No other player evoked compliments more than the Syracuse commitment. He was the best player at the Nike camp from start to finish and seemed to raise the level of his play each time he stepped out on the floor.
He was draining everything from the wing like the three-pointers were lay-ups. His shot was smooth and confident. His ability to score on the wing seems to improve each event and to listen to the Big East coaches that have to guard against him, that's not such a great thing.
Moreover, he is as relaxed as anyone here. And that conformability with where his game is at shines through when he plays. Green is smiling, encouraging other prospects to raise their level of play and taking on a leadership role that he is perfectly happy to take on.
His game still has some refining to do in the post but when shots are falling that far away from the basket and no one can defend it, why change what is working? Green opened July off with a bang and certainly sent a message about what is in store down the road.
Is he a center or a skilled four? That was a good debate from the peanut gallery. However the consensus was this: the 7-footer can flat out play and quite simply there aren't any other players in this class that can match him up with size. Since coming back from a foot injury, he's bigger and stronger but he's still realizing his physical attributes inside the paint.
Koufus still maintains his offensive skills with the ball, including his three-point range that made him such a hot commodity prior to his commitment to Thad Matta and the Ohio State Buckeyes. Koufos still knocks down the long ball and pulling the opposing size far away from the basket.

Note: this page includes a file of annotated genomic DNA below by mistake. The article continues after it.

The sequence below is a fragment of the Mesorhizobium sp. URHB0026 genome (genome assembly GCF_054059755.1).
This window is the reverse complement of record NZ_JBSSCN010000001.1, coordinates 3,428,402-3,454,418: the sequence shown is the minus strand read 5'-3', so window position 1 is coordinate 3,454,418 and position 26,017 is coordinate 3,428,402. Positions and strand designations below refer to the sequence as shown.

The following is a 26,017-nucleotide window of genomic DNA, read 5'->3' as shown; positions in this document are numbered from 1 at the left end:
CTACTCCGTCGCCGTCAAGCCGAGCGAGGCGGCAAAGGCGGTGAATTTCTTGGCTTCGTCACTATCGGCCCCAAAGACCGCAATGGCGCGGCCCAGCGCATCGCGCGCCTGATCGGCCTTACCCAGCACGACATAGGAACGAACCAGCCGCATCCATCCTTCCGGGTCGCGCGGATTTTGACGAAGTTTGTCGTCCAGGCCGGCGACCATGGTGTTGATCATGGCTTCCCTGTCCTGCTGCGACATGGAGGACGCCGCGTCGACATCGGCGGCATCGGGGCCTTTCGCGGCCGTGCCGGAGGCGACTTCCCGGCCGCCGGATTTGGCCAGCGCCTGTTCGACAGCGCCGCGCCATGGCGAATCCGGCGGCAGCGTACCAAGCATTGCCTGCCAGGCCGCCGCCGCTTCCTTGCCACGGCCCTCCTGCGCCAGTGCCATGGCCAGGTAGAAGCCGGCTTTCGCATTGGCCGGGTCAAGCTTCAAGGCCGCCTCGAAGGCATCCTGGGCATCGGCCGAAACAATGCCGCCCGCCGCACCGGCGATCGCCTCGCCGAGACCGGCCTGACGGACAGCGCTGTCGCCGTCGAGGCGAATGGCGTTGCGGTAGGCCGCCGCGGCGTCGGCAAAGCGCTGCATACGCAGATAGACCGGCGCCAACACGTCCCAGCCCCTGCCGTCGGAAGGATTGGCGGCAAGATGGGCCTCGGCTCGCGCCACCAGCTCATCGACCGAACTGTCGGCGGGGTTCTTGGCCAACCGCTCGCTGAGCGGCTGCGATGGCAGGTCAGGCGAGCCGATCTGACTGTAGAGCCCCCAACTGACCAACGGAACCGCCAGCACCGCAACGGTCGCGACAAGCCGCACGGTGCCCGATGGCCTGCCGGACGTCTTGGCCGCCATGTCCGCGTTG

Pairing him with other stellar talent headed to Columbus is not a good thing for the Big Ten. Koufos creates so many match-up problems it's almost depressing. And to think he's not even 100 percent yet. Scary.
Head coaches from some of the top programs in the country watched his every move in Indianapolis for a reason. Patterson is playing some of the best basketball in the paint than anyone in the nation.
Offensively, he had it all working. His baby hook shot was his go to move and his trademark blue-collar play kept defenders at bay. Who wants to take a 6-foot-8, 228-pound shoulder to the chin anyways? Patterson was just as good as a rebounder as he was scoring the ball around the basket. Don't sell short his athleticism either. He can fly once he sees an opening to the basket.
Mix his basketball skills with a high academic pedigree and you have yourself a guy certainly worthy of the attention he has been receiving. Head coaches from Duke, Kentucky, Florida, Wake Forest, Virginia and a host of others all spent time on the bleachers taking part in the best see and be seen session camp.
Like Green, Monroe is showing he can beat teams both inside and out. The New Orleans native came into the camp with high expectations with and a big time rep. He didn't disappoint and certainly lived up to the hype that has followed him around this season.
The lefty spent a good amount of time facing the basket and looked comfortable out to elbows. He will knock down a three-pointer here and there but does his best work driving the basket and scoring 12 to 15 feet away.
There is a fascination with big men that run the floor well and those that can handle the rock like a guard. Monroe does both. What's not to like about that?
There has been a countrywide search in the 2008 class for the top player. Monroe did enough at the Nike All-America camp to make a very strong and convincing argument. He's raised the bar. How he finishes the month out says a lot about him and what kind of player he really is.
As good as Monroe was, Roe might have been the most consistent player in the class of 2008.
What is he though? A small forward? A power forward? He's figuring that out right now. This is what he is: a guy that can burn you inside and out and make you smile because of the game he plays from start to finish.
There weren't many prospects at the camp that drew a head coaches crowd like he did. Name an elite level school and they were there. Roe did it all and his perimeter game was flowing probably better than we've seen it.
Roe played a great brand of basketball and left little doubt he is for real when it comes to being an elite level guy at the next level. He had it all rolling.